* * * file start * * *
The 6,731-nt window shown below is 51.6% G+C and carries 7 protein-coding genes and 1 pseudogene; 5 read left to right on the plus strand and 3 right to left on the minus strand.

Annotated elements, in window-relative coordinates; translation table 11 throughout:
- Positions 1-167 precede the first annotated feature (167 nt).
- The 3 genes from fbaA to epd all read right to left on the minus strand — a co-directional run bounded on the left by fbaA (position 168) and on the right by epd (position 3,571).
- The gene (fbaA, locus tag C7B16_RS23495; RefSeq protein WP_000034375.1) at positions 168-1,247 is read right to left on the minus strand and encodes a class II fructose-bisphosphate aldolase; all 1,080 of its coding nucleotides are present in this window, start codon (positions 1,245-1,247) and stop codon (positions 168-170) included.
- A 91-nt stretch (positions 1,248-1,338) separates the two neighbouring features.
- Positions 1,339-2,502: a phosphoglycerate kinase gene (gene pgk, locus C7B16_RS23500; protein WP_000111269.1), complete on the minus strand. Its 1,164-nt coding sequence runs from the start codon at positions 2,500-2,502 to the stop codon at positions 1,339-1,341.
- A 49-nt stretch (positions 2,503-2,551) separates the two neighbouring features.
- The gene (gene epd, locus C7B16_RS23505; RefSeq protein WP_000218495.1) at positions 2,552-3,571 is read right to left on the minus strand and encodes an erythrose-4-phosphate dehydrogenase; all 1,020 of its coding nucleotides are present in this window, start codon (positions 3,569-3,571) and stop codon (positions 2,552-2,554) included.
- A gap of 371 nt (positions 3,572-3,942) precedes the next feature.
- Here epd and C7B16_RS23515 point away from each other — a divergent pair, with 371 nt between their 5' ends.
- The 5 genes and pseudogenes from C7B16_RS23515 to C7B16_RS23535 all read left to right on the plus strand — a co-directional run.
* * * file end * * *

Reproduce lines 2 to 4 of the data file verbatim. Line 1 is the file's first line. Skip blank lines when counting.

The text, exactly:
Annotated elements, in window-relative coordinates; translation table 11 throughout:
- Positions 1-167 precede the first annotated feature (167 nt).
- The 3 genes from fbaA to epd all read right to left on the minus strand — a co-directional run bounded on the left by fbaA (position 168) and on the right by epd (position 3,571).